Australian men’s team – post London comments
October 1, 2012 14 Comments
Recently, I have been receiving comments and questions – both written and oral – regarding the Australian men’s water polo team (see the ‘comments’ section of the ‘Thomas Whalan: We have a great chance in London’ post). Below are my comments in response to those matters.
– Just wondering if you have had any time to watch any of the games from London?
Unfortunately, despite numerous attempts to get accreditation to attend the water polo tournament there, I could not get one. Other logistical issues made it difficult for me to be in London at the time. Had I been there, I would certainly have written about both the men and women’s tournaments.
I intend, however, to watch the videos of the matches and will be able to comment on them afterwards.
– What were your thoughts on the final make-up of the team? Any surprises?
I have been watching the Australian team – whenever it was logistically possible – including at the world championships and other international events both in Australia and overseas at my own expense over the last eight years. Some of my thoughts were written either as posts (for example, ‘Australian Men’s Olympic Squad’, ‘2003 world championships’ lessons’, ‘Australian “All Stars” match impressions’ and others posts, in particular the reports from the NWPL Finals) or in the ‘comments’ section responding to others.
In my opinion, the last two Olympic four-year cycles were a period of wasted opportunities. The main reason for such a conclusion is that there was no proper leadership at the Federal level. The Australian men’s team had the opportunities to get, at least, a couple of big time medals at the world championships and the Beijing and London Olympic games.
As I mentioned previously, the team that was created by 2004 was virtually destroyed in 2005 – its performance in Montreal was a complete disaster. Since then it has never recovered. The criteria and reasoning behind the coaching appointments were uncertain. The persons who were involved in those decisions could not properly explain themselves. That was one of the main reasons for the years of unfulfilled opportunities for the Australian squad and unrealized dreams of talented young Australians who worked hard and made a lot of sacrifices over the years. That begs the question as to whether the people who run Water Polo Australia actually possess the necessary qualities to meet the requirements of the office.
Regarding the last 2 years before London, from what I have seen, I could not get rid of the feeling that the coaching staff were more concerned with ‘ticking the right boxes’ rather than with the actual coaching and development of the team. There is also the question as to whether the coaches had the experience and expertise and the charisma necessary to achieve success at that level of international competition. After all, John Fox had not previously proven himself as a successful coach or player prior to his appointment as Head Coach.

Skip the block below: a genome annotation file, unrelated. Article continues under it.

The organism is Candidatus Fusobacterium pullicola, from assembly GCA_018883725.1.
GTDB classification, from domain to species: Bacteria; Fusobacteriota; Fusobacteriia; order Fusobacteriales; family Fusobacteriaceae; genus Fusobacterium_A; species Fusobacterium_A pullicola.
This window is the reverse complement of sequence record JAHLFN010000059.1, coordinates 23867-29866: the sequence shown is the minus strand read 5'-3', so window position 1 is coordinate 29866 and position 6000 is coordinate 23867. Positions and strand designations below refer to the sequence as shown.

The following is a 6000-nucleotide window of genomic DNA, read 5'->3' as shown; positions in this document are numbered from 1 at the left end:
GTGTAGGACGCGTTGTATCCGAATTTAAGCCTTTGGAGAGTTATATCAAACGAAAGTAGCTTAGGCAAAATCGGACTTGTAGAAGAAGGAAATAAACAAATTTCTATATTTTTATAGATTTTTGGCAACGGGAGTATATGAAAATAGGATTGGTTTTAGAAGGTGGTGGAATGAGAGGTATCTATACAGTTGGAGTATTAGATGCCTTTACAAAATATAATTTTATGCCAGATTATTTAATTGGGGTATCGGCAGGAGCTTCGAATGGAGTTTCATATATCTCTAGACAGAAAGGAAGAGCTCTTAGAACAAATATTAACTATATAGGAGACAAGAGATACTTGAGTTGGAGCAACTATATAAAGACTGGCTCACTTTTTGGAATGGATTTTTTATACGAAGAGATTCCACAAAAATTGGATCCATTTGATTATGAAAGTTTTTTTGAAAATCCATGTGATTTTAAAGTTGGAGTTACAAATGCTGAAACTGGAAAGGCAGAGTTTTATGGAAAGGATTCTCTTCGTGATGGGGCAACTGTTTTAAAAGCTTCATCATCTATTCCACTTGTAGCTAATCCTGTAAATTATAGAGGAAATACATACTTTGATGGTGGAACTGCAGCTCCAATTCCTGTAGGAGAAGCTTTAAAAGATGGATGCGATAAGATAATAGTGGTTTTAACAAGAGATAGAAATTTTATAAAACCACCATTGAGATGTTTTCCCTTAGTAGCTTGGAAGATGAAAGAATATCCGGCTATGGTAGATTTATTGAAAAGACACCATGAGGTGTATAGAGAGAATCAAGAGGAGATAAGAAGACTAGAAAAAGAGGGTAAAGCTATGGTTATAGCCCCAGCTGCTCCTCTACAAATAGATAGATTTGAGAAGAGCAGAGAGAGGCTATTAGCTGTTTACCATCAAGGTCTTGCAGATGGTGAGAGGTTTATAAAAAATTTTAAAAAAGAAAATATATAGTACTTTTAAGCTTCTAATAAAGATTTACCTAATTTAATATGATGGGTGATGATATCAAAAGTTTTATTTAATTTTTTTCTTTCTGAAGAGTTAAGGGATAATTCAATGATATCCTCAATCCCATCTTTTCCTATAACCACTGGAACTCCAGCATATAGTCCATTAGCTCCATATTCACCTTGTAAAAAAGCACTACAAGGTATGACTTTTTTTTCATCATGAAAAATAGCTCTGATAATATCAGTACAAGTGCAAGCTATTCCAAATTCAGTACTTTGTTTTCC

I was watching live the Grand Final of the World League in Almaty last June where supposedly the final decision on the make-up of the team was made. The non-selection of Anthony Martin and Rob Maitland were not clear-cut to me as well as a number of other personnel selection decisions over the last eight years and about which I have written in my posts. It is my understanding that some players who were selected did not get much of pool time in London. May be that was one of the reasons as to why Australia lost the last period and the match against Serbia.
– Were you happy or disappointed in Australia’s results? Where did the Sharks go wrong in the game against Serbia?
As someone who put a lot of effort and work into the development of most of the Australian players who went to London and into Australian water polo in general, naturally, I was disappointed. However, I was not too surprised as the team’s performance pattern in London – including against the Serbian team – was somewhat similar to its performance at all major events over the last eight years. The Head coach simply did not have the expertise, authority and charisma to be successful at that level even though the material, financial and logistical possibilities at his disposal were conducive to achieving better results. For example, at the Beijing Olympiad in 2008, Australia had a great chance to make top four by beating Montenegro. It did not. And there are no excuses for that.
– Anyone step up in the tournament from Australia?
As I said before, I did not watch the games as yet and am unable to answer that question definitively. But I am aware that prior to the decisive match against Greece, certain players took the initiative to address the issues of the team’s performance in the preceding matches by analysing and discussing them during the organised video sessions that were not planned by the coaching staff. Apparently, those discussions made a big difference in the Greece and subsequent matches.
– Was the sacking of John Fox expected?
As I mentioned in a previous post and above, John was lucky to get appointed in the first instance – as far as I am concerned, that was a questionable decision since there were no apparent objective reasons for his appointment. However, he had a much better ‘deal’ than the previous coaches since Charles Turner. He had almost 7 years in the job which is plenty of time to build a good team. Therefore, I think, his sacking was justifiable.